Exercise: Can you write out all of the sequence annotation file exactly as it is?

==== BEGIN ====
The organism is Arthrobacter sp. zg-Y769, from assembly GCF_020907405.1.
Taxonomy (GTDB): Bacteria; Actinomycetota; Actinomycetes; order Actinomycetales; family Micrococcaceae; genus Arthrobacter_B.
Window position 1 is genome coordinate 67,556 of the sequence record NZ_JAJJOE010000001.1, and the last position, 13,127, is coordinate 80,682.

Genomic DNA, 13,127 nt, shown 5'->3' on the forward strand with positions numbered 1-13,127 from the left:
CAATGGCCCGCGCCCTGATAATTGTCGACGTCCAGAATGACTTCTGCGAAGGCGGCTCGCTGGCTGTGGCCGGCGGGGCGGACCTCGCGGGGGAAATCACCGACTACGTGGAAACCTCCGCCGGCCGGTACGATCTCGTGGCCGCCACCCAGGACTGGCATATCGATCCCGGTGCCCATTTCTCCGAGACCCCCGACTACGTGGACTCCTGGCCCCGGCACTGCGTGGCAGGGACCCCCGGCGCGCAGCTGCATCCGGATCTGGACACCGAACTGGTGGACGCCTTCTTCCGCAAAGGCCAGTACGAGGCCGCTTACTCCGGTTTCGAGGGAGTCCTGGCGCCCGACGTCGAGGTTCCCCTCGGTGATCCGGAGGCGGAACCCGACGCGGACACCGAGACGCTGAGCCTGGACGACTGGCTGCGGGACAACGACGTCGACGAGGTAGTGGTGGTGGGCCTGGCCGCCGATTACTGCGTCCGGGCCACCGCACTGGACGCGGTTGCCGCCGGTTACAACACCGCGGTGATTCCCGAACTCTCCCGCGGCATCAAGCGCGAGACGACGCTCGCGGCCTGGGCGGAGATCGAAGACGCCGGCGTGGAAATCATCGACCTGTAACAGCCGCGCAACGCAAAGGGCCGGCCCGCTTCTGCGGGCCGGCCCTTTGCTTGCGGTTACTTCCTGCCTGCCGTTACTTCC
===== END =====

The organism is Arthrobacter sp. zg-Y769, from assembly GCF_020907405.1.
Taxonomy (GTDB): Bacteria; Actinomycetota; Actinomycetes; order Actinomycetales; family Micrococcaceae; genus Arthrobacter_B.
Window position 1 is genome coordinate 67,556 of the sequence record NZ_JAJJOE010000001.1, and the last position, 13,127, is coordinate 80,682.

Genomic DNA, 13,127 nt, shown 5'->3' on the forward strand with positions numbered 1-13,127 from the left:
CAATGGCCCGCGCCCTGATAATTGTCGACGTCCAGAATGACTTCTGCGAAGGCGGCTCGCTGGCTGTGGCCGGCGGGGCGGACCTCGCGGGGGAAATCACCGACTACGTGGAAACCTCCGCCGGCCGGTACGATCTCGTGGCCGCCACCCAGGACTGGCATATCGATCCCGGTGCCCATTTCTCCGAGACCCCCGACTACGTGGACTCCTGGCCCCGGCACTGCGTGGCAGGGACCCCCGGCGCGCAGCTGCATCCGGATCTGGACACCGAACTGGTGGACGCCTTCTTCCGCAAAGGCCAGTACGAGGCCGCTTACTCCGGTTTCGAGGGAGTCCTGGCGCCCGACGTCGAGGTTCCCCTCGGTGATCCGGAGGCGGAACCCGACGCGGACACCGAGACGCTGAGCCTGGACGACTGGCTGCGGGACAACGACGTCGACGAGGTAGTGGTGGTGGGCCTGGCCGCCGATTACTGCGTCCGGGCCACCGCACTGGACGCGGTTGCCGCCGGTTACAACACCGCGGTGATTCCCGAACTCTCCCGCGGCATCAAGCGCGAGACGACGCTCGCGGCCTGGGCGGAGATCGAAGACGCCGGCGTGGAAATCATCGACCTGTAACAGCCGCGCAACGCAAAGGGCCGGCCCGCTTCTGCGGGCCGGCCCTTTGCTTGCGGTTACTTCCTGCCTGCCGTTACTTCC